The Internet calling provider moves to stem customer losses to Comcast with apps for overseas talk on Apple's iPhone and Research In Motion's BlackBerry
Vonage (VG) hopes to tap new markets by putting its service onto mobile phones. On Oct. 5, the provider of Internet calling began selling software that lets users place international calls on the Apple iPhone (AAPL) and Research In Motion's BlackBerry (RIMM).
Users who download the applications will be able to make calls from the U.S. to overseas locations using Vonage's Internet-based technology. Rates will vary based on the country called, but Vonage says the calls will be cheaper than its own landline per-minute rate. The service is also meant to be much cheaper than plans for international calling via wireless and less than it costs to place calls over traditional landline connections. The company hopes to attract many of the estimated 15 million people in North America that are expected to place calls over the mobile Web by 2013 (compared with about 36,000 last year) according to consultant In-Stat.
Beset by customer losses, Vonage also hopes that making its service available on smartphones will slow the pace of defections or even restart the company's growth. Rival Comcast (CMCSA) has picked up Internet-calling customers by offering a wider range of services than Vonage can provide. In the second quarter, Comcast's customer base jumped 24% to 7 million, while Skype, another provider of Internet calling, grew its user base by 42%, to 480.5 million. In the same period, Vonage lost 88,643 subscriber lines, ending the period with 2.49 million lines.
Surging Beyond Wi-Fi and Its Limits
Vonage is striking back with mobile features geared toward international callers, which competitors such as Comcast and Skype don't yet offer. "It's a good way that they can defend their customer base against cable and grow their customer base," says Jon Arnold, principal with telecom consultant J. Arnold.
For instance, Comcast doesn't offer a Web-calling app at all; its iPhone app lets users check home voice mails and forward calls from home to the iPhone. Skype doesn't have a BlackBerry app yet, though one is in the works. Skype's app for the Apple iPhone offers calling via Wi-Fi networks while Vonage's new software can place international calls over Wi-Fi and AT&T's (T) cellular network. "Wi-Fi alone is probably not going to be good enough [for many users]," says Frank Dickson, an In-Stat analyst.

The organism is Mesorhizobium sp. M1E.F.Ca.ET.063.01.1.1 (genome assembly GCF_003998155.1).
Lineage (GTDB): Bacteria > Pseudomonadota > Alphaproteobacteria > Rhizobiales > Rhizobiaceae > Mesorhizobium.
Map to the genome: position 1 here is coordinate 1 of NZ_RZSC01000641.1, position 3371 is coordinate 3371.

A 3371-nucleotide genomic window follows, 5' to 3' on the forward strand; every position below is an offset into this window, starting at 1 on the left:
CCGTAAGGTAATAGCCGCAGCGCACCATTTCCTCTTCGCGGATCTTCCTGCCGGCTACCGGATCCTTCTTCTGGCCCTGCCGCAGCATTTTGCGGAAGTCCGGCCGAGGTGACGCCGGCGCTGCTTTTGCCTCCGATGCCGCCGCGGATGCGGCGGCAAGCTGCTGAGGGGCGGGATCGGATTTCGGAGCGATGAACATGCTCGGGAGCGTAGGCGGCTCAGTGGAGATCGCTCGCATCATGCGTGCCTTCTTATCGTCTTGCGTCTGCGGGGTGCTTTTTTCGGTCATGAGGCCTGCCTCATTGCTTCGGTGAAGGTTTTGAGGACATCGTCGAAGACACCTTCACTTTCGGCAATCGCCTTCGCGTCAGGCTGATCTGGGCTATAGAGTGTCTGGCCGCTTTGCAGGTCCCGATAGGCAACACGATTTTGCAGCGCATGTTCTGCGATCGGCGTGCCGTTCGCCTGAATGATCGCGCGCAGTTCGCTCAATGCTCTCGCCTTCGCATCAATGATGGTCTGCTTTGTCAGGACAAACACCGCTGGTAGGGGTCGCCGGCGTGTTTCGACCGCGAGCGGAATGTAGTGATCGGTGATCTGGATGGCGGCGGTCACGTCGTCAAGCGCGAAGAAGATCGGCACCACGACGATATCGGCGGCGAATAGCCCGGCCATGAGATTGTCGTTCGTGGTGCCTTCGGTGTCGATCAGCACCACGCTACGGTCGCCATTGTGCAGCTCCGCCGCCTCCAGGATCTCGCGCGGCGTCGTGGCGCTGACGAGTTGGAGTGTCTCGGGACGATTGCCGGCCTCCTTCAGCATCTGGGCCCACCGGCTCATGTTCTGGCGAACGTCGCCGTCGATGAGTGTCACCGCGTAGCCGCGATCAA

The new apps could also help Vonage tap into a pool of users who have yet to sign up for home Web calls with anyone. Today about 25% of the U.S. population has cut its landlines, using cell phones exclusively for all calls. About 10% of U.S. households make international calls. "We think the market is enormous for people who are not with Vonage today," Vonage CEO Marc Lefar tells BusinessWeek.com. As more people cut the cord and look to reduce phone bills, the market for mobile Web calling services should grow from $51 million last year to $2.9 billion by 2013 in North America alone, according to In-Stat. The global market will be even bigger, at around $32 billion.
Aggressive Pitches at Home and Abroad
To make its offer more attractive, in the fourth quarter Vonage will start offering discounts to customers who buy both its home and mobile service bundle. The package will offer Vonage World for home, which offers unlimited international calls to more than 60 countries, including India and Mexico, for a flat rate of $24.99 a month, as well as the same flat-rate World plan for mobile. Until then, users of Vonage mobile apps pay for international calls on a per-minute basis.
A marketing campaign will help get the word out. In the U.S., Vonage will soon begin marketing the apps in TV ads. Eventually, the media campaign and apps could make their way to Canada, Britain, and other countries. "We want to market in multiple countries," says Lefar, who wouldn't provide any specifics on Vonage's international plans. Because the mobile apps will come with a free trial, they could help market Vonage's services as well.
Both applications will be free and customers who download them will receive a $1 credit to test calling features. On exhausting the dollar, users will be prompted to enter credit-card information and set billing terms. The apps will also allow users to log in and follow posts on Twitter.
Whenever BlackBerry users dial international calls, the Vonage app will automatically take over. On the Apple devices, users will have to launch Vonage's app for the calls to be routed via its network.